The New York State Senate today passed legislation that creates new penalties for individuals supervising another driver while also under the influence of drugs or alcohol, also known as Abbagail’s Law (S.164C). Senator Owen H. Johnson supported the new law.
Abbagail’s Law closes a big loophole by making it clear that ‘supervising drivers’ that are drunk will be held accountable for their irresponsible actions. It’s simple to understand that if you are supervising a younger driver, you must be sober. Otherwise, the consequences can be tragic, like in the case of young Abbagail Buzard.
In September 2009, Abbagail Buzard was at a family gathering when her father, who had been drinking, convinced a 17-year-old cousin with a learner’s permit to drive him to a store to get more beer. Abbagail and three other children also were in the car, with Abbagail sitting on someone’s lap in the back seat. The young driver was operating the vehicle at unreasonable speeds and lost control of the car. Abbagail was thrown from the car when it rolled down an embankment, eventually trapping her underneath the car and killing her. Under current law, neither the driver nor the father could be prosecuted for the circumstances leading to her death.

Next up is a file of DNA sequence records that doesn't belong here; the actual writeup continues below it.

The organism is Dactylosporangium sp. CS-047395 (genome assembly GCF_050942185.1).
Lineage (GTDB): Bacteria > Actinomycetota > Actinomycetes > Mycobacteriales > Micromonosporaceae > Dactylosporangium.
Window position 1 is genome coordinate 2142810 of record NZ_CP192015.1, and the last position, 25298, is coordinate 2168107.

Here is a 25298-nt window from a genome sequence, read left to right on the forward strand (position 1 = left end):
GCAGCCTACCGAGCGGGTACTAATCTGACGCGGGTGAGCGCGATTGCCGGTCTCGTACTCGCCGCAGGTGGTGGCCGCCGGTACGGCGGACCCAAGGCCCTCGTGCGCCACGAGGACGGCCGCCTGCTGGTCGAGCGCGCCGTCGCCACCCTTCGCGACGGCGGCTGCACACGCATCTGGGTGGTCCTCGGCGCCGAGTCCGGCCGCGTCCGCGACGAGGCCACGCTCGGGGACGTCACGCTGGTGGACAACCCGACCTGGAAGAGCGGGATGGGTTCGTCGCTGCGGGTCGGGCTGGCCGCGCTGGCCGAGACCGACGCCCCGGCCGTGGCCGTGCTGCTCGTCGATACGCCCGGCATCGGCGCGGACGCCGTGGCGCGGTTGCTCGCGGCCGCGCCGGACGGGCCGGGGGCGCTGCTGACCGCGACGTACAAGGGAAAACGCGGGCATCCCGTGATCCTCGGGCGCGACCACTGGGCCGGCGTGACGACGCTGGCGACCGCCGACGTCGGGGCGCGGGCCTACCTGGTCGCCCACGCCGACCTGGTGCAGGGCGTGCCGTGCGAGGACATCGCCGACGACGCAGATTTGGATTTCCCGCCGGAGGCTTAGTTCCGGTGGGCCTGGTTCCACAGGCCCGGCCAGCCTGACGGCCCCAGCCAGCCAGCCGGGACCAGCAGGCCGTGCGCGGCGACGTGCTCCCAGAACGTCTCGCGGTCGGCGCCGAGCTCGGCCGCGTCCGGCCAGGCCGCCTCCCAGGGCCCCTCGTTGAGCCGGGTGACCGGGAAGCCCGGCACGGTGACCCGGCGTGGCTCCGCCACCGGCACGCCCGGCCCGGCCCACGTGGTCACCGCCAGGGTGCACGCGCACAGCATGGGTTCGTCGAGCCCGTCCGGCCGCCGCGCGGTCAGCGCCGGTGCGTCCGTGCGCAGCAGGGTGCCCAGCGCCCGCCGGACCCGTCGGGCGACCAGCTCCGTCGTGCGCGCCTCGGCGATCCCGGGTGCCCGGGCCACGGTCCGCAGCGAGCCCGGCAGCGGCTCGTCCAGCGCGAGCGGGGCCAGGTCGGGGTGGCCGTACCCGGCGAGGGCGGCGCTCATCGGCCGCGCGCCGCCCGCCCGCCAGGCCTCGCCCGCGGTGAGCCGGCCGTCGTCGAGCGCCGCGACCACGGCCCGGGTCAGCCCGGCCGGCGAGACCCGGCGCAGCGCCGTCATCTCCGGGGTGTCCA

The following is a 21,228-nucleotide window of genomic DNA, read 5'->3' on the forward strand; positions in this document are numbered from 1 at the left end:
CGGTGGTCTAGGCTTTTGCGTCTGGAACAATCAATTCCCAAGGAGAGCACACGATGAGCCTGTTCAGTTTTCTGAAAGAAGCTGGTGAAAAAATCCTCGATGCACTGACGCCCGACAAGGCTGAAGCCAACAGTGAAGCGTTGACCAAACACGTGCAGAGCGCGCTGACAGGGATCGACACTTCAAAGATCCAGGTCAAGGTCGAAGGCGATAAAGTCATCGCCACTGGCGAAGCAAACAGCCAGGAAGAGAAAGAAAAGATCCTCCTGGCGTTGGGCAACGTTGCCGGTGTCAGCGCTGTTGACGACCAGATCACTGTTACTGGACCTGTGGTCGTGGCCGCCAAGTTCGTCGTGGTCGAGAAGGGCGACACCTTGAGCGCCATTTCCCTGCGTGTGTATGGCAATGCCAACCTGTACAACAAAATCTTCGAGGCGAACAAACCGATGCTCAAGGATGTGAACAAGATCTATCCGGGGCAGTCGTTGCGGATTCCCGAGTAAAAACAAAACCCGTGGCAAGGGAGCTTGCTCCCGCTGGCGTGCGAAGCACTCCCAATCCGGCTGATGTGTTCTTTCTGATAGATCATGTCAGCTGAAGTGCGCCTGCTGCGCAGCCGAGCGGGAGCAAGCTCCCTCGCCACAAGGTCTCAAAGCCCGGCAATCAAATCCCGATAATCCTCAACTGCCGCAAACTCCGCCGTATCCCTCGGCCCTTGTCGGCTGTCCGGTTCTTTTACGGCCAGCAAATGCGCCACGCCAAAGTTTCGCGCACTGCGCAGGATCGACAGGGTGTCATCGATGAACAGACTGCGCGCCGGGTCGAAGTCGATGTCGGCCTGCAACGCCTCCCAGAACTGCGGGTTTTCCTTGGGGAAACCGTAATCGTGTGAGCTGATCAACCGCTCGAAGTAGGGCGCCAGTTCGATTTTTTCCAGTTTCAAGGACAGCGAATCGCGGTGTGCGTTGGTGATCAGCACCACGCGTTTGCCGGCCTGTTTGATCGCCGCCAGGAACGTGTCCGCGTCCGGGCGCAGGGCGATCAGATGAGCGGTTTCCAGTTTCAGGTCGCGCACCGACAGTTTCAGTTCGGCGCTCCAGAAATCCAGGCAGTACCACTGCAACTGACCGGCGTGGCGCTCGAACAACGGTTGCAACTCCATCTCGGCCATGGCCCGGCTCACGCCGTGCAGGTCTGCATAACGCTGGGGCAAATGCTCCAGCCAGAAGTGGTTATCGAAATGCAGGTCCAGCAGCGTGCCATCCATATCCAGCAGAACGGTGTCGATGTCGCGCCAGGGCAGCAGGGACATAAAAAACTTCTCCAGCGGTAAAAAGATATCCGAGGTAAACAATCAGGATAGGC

This bill creates new penalties for supervising drivers under the influence of alcohol or drugs. If a supervising driver has a blood-alcohol concentration (BAC) of 0.18 percent or more, they would be charged with a Class E felony. If the BAC concentration is lower, they would face a Class A misdemeanor.
The bill has been sent to the Assembly.